A Lot or a Little?
What you will—and won't—find in this TV show.
A wildlife photographer takes his camera to the garden and finds fascinating behavior among the bees, wood lice, wolf spiders, and wasps. Facts about insect behavior are shown. A fantastic camera is used to capture life that's too small and too fast for the human eye.
A person can go into the backyard and observe the most fascinating life at play if they are curious. Slowing life down allows for more keen observation. Even bees play, act, and pretend. Watching behavior and observing life can help make sense of the nature of life.
Positive Role Models
Martin Dohrn, the filmmaker, is curious enough to want to build new cameras that can help him better explore his garden. He challenges the viewer to look at life in a new light and slow down to appreciate what's going on all around them,
Violence & Scariness
Insects fight, steal territory, and some even eat their own kind.
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Sex, Romance & Nudity
A few scenes of insects engaging in mating rituals. Nothing but nature, but this fact of life among insects is briefly shown.
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Parents Need to Know
Parents need to know that Big World In a Small Garden is a docuseries that highlights the intricate goings on in a wildlife photographer's backyard. Since insect behavior is the focus, there are some scenes of fighting and mating scientific observation. Getting this close to insects could be a little creepy to anyone sensitive to seeing a wolf spider mother carrying a multitude of spider babies on her back. But the lively and informative footage keeps the vibe light.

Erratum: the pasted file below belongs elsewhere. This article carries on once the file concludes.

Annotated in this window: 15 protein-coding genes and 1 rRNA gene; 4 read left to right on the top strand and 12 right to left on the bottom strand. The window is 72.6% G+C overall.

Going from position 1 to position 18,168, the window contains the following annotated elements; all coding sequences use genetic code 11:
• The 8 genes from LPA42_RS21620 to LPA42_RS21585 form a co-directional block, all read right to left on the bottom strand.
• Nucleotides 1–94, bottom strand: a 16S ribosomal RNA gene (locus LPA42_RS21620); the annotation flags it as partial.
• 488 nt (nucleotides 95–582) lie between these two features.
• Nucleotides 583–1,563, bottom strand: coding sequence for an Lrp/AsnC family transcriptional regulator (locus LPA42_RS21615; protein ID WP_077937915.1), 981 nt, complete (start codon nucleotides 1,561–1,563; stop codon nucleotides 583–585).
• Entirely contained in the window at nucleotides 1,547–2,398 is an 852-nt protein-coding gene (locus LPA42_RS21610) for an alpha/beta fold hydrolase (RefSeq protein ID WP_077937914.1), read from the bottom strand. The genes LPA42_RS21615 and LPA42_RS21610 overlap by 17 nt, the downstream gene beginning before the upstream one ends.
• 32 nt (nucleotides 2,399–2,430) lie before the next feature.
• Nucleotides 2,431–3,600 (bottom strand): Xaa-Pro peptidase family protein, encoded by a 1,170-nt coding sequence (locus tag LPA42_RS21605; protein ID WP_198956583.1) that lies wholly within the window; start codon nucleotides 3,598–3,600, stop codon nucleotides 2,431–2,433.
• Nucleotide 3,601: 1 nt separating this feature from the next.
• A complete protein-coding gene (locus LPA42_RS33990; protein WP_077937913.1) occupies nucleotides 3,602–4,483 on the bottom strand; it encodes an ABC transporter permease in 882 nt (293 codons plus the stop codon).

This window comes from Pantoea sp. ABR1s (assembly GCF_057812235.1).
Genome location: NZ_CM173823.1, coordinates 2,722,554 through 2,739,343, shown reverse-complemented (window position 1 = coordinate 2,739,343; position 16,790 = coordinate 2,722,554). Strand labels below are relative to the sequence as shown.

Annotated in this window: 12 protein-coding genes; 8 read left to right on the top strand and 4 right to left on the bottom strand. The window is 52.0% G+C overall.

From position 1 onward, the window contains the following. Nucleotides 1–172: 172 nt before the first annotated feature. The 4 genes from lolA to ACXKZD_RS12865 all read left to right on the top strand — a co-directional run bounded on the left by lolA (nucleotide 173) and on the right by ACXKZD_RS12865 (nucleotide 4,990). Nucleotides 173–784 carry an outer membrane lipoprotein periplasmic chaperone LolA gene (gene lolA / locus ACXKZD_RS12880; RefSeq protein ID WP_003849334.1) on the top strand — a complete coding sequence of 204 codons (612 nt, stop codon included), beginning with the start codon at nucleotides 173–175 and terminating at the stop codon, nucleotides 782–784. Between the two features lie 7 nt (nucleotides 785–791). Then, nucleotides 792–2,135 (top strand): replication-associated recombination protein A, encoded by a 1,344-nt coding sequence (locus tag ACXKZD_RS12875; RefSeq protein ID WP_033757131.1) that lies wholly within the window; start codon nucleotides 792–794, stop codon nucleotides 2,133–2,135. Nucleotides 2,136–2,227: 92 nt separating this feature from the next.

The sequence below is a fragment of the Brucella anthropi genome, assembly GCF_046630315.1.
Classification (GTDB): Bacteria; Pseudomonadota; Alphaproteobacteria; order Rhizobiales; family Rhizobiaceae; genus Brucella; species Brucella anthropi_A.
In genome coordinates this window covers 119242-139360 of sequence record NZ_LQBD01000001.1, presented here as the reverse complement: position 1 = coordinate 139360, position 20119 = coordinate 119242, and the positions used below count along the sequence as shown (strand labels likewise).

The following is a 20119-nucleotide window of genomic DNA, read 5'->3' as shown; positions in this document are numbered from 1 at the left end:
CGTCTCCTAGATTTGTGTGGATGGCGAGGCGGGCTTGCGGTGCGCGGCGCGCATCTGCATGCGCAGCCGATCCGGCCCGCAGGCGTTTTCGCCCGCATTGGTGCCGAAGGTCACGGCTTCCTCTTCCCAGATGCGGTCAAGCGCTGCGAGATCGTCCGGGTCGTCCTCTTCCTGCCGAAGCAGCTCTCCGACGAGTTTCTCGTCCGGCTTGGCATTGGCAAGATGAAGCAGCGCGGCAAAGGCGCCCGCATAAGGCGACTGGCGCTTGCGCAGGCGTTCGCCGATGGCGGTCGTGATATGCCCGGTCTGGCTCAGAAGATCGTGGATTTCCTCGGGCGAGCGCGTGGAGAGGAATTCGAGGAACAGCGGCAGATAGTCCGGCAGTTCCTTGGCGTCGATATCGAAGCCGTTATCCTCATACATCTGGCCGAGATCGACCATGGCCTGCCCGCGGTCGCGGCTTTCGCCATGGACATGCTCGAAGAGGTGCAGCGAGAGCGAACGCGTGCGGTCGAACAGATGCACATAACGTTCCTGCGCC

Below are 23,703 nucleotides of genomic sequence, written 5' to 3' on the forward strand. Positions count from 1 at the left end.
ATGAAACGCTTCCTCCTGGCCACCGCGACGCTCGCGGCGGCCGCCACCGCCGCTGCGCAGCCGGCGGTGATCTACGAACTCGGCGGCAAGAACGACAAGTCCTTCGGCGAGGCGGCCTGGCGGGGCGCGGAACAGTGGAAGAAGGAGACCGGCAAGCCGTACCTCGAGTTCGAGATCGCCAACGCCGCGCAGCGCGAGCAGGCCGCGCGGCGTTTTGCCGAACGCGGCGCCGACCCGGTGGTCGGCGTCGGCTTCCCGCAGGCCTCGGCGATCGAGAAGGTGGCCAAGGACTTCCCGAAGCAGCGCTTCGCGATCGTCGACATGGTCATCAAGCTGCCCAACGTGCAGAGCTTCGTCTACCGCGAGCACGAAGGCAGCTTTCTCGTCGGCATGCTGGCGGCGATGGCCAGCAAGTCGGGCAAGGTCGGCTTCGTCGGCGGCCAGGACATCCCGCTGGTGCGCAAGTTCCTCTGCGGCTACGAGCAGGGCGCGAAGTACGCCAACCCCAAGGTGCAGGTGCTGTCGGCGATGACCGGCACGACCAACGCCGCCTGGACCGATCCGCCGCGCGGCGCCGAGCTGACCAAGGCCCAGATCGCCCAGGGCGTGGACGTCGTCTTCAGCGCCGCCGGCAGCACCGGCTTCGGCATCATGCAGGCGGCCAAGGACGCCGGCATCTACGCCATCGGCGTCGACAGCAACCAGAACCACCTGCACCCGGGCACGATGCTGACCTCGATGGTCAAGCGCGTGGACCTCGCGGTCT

Is It Any Good?
Brimming with interesting discoveries of insect behavior, this backyard documentary inspires the curious mind. Big World in a Small Garden uses technology as a tool to explore the delicate and intricate dramas that unfold all around us. Martin Dohrn plays the philosopher when he uses cameras to slow down life, as if to teach the viewer the importance of slowing down to enjoy the beauty found in even the most humble urban garden.
There's humor to the show as well, such as male bees who have fluffed themselves up for good viewing and are constantly rejected by female bees. Dohrn says there is drama in his London garden "every bit as exciting as anything you'd see on the plains of Africa." After spending time looking through his camera's point of view, it's hard to disagree.
Did we miss something on diversity?
Research shows a connection between kids' healthy self-esteem and positive portrayals in media. That's why we've added a new "Diverse Representations" section to our reviews that will be rolling out on an ongoing basis. You can help us help kids by suggesting a diversity update.